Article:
Julia Roberts is my favorite actress. But I will be the first to tell you she's the wrong choice to play Harriet Tubman, the African-American hero who famously led hundreds of slaves to freedom via the Underground Railroad. But apparently Roberts was on the shortlist of actresses to play Tubman back in the early 1990s.
“I was told how one studio head said in a meeting, ‘This script is fantastic. Let’s get Julia Roberts to play Harriet Tubman,'” screenwriter and producer Gregory Allen Howard explained. “When someone pointed out that Roberts couldn’t be Harriet, the executive responded, ‘It was so long ago. No one is going to know the difference.'”
Well, I think someone may have noticed.
Some of the colorful comments about the report were too good not to share.
Some studio exec thought it would be a Gr8 idea for Julia Roberts to play Harriet Tubman. What’s next, Tom Hanks plays Dr King? Scarlett Johansson thinks she should be allowed to play Dr Maya Angelou IF* she chooses ??????— shannon sharpe (@ShannonSharpe) November 21, 2019
Bwahaha. “This script is fantastic. Let’s get Julia Roberts to play Harriet Tubman.”— Sophia Tesfaye (@SophiaTesfaye) November 20, 2019
I don’t know what’s worse: Such a suggestion or the fact that it took 25 years to finally make the film. https://t.co/f9SsSGXYMi
#juliaroberts is one of my favorite actresses. But it is racist AF to suggest her to play Harriet Tubman. Hollywood needs to give black American women the roles from their own damn heritage!— Rebecca Whitman (@RebeccaEWhitman) November 20, 2019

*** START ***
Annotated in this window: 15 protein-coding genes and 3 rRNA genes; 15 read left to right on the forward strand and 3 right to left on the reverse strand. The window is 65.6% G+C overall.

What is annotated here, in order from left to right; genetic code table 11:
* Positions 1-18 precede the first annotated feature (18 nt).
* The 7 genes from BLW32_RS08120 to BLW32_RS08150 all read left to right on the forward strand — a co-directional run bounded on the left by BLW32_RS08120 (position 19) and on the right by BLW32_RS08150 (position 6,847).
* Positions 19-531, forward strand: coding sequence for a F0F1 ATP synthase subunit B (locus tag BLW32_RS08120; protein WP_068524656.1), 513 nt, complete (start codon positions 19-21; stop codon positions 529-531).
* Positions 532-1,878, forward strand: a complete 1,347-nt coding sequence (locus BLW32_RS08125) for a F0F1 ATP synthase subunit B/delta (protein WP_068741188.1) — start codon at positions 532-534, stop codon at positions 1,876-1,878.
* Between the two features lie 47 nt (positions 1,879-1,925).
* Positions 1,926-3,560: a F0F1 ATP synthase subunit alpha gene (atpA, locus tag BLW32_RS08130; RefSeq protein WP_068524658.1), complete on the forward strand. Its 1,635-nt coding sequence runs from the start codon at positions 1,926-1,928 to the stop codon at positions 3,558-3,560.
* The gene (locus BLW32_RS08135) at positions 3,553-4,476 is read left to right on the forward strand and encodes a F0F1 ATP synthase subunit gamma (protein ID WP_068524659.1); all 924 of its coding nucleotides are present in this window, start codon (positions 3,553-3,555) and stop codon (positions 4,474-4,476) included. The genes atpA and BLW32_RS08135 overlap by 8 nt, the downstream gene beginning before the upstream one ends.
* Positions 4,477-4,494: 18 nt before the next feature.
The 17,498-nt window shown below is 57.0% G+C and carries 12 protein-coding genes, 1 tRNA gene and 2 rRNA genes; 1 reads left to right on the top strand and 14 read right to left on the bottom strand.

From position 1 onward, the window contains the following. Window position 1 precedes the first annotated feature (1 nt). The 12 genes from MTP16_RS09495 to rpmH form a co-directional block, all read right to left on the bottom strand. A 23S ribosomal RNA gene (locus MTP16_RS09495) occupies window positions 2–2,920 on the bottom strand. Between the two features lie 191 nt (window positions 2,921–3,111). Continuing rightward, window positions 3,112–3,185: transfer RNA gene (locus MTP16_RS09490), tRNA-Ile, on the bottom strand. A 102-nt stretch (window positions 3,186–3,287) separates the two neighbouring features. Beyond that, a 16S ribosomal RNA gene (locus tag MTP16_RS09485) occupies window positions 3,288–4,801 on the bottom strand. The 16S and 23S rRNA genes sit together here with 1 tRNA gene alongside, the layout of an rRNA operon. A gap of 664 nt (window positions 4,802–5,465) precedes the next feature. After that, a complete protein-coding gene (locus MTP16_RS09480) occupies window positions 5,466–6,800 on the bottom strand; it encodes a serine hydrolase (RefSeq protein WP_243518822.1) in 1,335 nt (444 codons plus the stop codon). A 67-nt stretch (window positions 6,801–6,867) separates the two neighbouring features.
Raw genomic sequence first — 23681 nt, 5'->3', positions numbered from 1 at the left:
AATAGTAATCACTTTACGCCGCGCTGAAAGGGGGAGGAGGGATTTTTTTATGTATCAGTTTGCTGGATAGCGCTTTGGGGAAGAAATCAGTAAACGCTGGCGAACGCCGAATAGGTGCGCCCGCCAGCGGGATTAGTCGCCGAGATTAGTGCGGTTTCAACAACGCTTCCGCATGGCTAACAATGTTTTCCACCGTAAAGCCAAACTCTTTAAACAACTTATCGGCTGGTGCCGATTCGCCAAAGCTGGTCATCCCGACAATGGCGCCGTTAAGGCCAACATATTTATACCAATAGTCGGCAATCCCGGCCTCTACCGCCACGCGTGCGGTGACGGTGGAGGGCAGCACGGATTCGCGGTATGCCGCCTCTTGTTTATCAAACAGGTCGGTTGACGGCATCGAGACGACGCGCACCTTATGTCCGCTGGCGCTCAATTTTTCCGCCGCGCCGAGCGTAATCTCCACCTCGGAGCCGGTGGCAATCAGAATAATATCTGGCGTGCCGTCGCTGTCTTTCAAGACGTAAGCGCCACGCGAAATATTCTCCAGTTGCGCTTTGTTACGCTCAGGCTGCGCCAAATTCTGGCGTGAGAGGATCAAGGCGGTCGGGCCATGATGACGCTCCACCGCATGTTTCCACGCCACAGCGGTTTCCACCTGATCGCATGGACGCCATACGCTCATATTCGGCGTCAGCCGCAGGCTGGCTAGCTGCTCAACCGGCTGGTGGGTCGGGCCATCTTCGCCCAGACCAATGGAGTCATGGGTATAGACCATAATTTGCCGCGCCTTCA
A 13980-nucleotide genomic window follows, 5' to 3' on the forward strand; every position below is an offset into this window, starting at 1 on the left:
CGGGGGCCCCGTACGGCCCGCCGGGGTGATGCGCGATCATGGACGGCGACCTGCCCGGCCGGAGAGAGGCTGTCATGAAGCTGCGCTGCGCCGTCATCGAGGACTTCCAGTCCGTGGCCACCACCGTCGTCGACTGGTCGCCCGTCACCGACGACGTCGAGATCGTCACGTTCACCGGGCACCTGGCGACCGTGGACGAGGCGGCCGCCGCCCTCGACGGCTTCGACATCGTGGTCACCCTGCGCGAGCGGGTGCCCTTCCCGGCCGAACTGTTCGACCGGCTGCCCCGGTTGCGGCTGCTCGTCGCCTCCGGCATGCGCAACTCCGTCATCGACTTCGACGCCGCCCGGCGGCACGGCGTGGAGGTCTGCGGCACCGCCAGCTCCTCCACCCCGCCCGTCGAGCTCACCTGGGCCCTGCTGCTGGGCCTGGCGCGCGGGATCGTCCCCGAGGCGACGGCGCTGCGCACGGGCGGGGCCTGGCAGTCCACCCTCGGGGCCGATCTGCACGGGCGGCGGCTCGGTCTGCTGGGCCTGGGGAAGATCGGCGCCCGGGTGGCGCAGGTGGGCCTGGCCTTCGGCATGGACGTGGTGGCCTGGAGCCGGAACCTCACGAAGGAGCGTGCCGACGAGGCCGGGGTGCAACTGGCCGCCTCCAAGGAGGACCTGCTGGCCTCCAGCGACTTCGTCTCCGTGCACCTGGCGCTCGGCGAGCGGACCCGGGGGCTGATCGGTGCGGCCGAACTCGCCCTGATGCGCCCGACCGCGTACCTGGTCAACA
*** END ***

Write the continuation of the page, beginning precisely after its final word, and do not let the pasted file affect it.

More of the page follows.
As some of these outraged social media users also noted, it's not the first time a white actor or actress has been considered or even cast in a minority role. Remember when the creators of Sky TV's comedy special Urban Myths: A Brand New Collection of Comedies thought Joseph Feinnes was the right guy to play Michael Jackson? If you don't that's because the episode was pulled following viewer outrage.
At the time of his casting, Feinnes defended the decision as creative license.
“I deal in imagination, so I don’t think imagination should have rules stamped on them,” he told AP. “If it promotes stereotyping, then it’s wrong. I made a distinction that the Jackson project doesn’t do that.”
Then there was Scarlett Johansson starring role in the Japanese anime movie Ghost in the Shell a few years ago instead of an actual Japanese woman. Emma Stone's turn as a part-Hawaiian and part-Chinese woman in the 2015 film Aloha is still ridiculed to this day.
Thankfully, Harriet producers abandoned the idea to cast Roberts as their leading lady and, years later, chose Broadway star Cynthia Erivo for the title role. Erivo has been largely praised for her powerful and convincing performance. Townhall attended the Washington, D.C. premiere last month to catch up with her and the rest of the cast and crew.
Harriet is in theaters now.